Without a full understanding of all the factors at work in suspension, wheel and geometry setup, it’s easy to make mistakes that end up making your car feel worse than it did before. It’s not just a case of switching parts willy-nilly.
Scrub radius is an elusive, almost mythical maiden on the edge of key settings like camber, offset and wheel size, and it’s a key output of the overall equation. Essentially it’s defined by the location of the point in space where an imaginary line traced down through the centre of the suspension column crosses the one drawn vertically down through the very centre of the tyre. The suspension is angled, the tyre less so; the two lines will meet somewhere.
If the two lines cross exactly at the tyre’s contact patch with the road, there’s no scrub radius, which I think is what TLC were singing about in their 1999 hit single No Scrubs. If the lines cross below the contact patch, theoretically underground, then it’s positive scrub radius. Above the contact point? That’s negative scrub radius.
It can make a big difference to the way a car steers, accelerates and stops. Different axle loads and drive configurations need different setups, and that’s before you even get to tuning it for the desired handling characteristics. Car makers have a butt tonne of difficult jobs to do, and this is one of them. Change one thing on the suspension and you start a chain reaction that can ultimately nullify one of your key objectives.
At zero scrub radius the general consensus is that it can make a car feel a little unstable at the front end through corners and under hard braking. On the other hand, when stationary the steering has to turn the contact patch where it lies, which takes more effort and wears the tyre more. It’s rare these days for a car to have truly zero scrub radius; a little of something is better.
Push those wheels out with spacers or install fully adjustable coilovers, for example, and the radius can become positive. That forces the tyre to ‘scrub’ the ground as it turns in its arc, adding a different kind of wear and reducing its life. On the up-side, rear-wheel drive cars use positive scrub radius at the rear to help keep the front wheels pointing straight, even when you release the steering wheel. It’s useful for some racing setups and comes as standard with most double-wishbone suspension designs.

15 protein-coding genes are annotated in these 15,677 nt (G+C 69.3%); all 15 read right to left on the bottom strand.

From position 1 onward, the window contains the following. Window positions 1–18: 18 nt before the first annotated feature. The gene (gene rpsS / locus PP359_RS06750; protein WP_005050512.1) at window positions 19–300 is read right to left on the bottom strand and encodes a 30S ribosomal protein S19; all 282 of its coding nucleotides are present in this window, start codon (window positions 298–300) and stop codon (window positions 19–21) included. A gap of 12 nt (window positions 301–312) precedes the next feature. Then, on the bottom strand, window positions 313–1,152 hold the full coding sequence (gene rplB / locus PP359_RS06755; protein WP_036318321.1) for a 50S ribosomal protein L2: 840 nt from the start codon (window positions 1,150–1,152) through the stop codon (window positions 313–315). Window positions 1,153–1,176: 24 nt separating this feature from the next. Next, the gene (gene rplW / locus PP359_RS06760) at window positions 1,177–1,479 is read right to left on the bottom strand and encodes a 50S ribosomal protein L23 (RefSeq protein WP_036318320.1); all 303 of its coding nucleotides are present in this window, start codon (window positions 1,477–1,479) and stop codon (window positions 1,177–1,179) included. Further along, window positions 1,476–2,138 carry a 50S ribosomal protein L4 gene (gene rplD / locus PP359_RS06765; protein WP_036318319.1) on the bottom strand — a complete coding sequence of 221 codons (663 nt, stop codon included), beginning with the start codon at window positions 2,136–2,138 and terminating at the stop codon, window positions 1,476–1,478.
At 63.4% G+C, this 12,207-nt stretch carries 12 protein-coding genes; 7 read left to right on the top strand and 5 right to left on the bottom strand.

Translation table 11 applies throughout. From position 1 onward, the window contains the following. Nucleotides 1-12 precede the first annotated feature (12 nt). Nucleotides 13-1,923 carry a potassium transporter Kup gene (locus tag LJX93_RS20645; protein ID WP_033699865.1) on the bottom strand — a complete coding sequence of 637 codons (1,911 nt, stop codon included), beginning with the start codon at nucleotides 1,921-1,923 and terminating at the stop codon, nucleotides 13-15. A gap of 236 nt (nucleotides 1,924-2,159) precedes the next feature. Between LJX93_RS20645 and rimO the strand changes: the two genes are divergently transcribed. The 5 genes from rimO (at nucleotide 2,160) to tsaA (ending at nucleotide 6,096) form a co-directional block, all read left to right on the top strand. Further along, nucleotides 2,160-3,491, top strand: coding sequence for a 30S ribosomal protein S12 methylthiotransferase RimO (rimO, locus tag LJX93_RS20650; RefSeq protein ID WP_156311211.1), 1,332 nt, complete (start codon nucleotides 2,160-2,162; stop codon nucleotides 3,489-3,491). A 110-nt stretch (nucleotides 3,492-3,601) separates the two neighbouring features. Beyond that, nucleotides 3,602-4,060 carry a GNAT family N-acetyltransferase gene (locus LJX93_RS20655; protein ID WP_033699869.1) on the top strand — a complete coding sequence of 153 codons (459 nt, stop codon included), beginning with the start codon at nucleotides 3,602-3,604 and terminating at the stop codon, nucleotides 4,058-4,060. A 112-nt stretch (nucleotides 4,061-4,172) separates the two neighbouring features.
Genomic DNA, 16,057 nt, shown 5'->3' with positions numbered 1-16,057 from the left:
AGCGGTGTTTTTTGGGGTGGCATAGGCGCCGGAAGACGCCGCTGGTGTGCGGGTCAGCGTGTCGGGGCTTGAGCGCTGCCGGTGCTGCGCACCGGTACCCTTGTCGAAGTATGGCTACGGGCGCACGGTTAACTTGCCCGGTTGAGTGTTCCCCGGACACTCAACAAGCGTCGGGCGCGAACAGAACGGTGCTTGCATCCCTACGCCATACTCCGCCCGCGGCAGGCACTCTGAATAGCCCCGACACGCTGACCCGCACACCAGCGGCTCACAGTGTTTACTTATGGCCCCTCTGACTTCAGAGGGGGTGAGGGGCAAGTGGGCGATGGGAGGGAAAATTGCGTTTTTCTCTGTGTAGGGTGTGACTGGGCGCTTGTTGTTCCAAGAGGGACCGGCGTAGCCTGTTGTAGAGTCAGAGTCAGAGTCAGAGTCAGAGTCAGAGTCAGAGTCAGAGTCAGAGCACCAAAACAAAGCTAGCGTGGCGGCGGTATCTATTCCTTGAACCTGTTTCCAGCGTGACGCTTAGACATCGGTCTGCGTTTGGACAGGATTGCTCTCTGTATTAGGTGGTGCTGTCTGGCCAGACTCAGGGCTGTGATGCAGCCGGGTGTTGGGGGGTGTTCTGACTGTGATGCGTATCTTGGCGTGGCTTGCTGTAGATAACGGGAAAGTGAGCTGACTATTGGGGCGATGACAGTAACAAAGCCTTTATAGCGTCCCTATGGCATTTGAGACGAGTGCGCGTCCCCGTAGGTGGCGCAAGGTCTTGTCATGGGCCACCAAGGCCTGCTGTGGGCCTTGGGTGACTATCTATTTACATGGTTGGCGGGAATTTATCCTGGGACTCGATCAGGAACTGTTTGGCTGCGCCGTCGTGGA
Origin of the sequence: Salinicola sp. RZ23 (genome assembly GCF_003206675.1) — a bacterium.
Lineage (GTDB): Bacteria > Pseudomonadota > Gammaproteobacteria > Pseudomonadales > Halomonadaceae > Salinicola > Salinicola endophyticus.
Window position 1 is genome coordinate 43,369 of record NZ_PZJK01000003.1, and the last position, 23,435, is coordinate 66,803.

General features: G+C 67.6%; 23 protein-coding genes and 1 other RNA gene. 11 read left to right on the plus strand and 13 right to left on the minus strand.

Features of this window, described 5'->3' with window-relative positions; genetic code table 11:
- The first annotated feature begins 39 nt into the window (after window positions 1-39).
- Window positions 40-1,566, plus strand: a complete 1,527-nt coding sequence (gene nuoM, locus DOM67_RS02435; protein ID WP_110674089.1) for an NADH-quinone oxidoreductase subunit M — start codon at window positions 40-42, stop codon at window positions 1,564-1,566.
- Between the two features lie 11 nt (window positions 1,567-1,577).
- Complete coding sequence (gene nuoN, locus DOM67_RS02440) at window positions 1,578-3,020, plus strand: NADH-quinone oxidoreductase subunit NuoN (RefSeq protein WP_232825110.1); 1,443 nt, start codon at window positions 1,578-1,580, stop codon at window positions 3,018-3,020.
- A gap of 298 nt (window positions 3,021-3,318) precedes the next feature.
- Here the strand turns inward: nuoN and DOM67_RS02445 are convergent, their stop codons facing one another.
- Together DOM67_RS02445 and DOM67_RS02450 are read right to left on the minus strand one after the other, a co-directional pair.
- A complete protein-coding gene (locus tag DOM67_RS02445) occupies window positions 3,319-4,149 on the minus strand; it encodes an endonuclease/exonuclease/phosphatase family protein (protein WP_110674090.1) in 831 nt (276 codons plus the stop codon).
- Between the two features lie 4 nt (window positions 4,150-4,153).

Positive scrub radius does no favours for braking if for any reason there’s a different amount of force between sides of the vehicle, say, if the left-hand wheels have less grip and the ABS backs the system off on that side. This kind of setup will see the car want to fight its way in the direction of the wheels with more grip. Extreme positive scrub radius can make the steering very heavy, too, and it was only really viable on old cars with very thin tyres.
Most of us have negative scrub radius on our cars because it tends to go hand in hand with MacPherson strut suspension. It helps driven front wheels find the straight-ahead, which is good for corner exits or if you have a sudden tyre deflation. Another handy side-effect is that if you hit standing water with the wheels on one side of the car, the negative scrub radius works against the car’s natural inclination to yank into the water, mitigating the swerve.
Tuning suspension for negative scrub is the safer way to do it. It generates a slight toe-in force that reduces any tendency to change direction in the way that positive scrub radius can allow. As a result, in cars with diagonally-split braking systems, if one circuit fails then the remaining braking force on one front and one rear wheel will still pull the car up in a straight line. For the road, slightly negative is the way to go. If you’re changing wheels, tyre sizes or suspension alignment, make sure you keep the flighty maiden scrub radius in mind.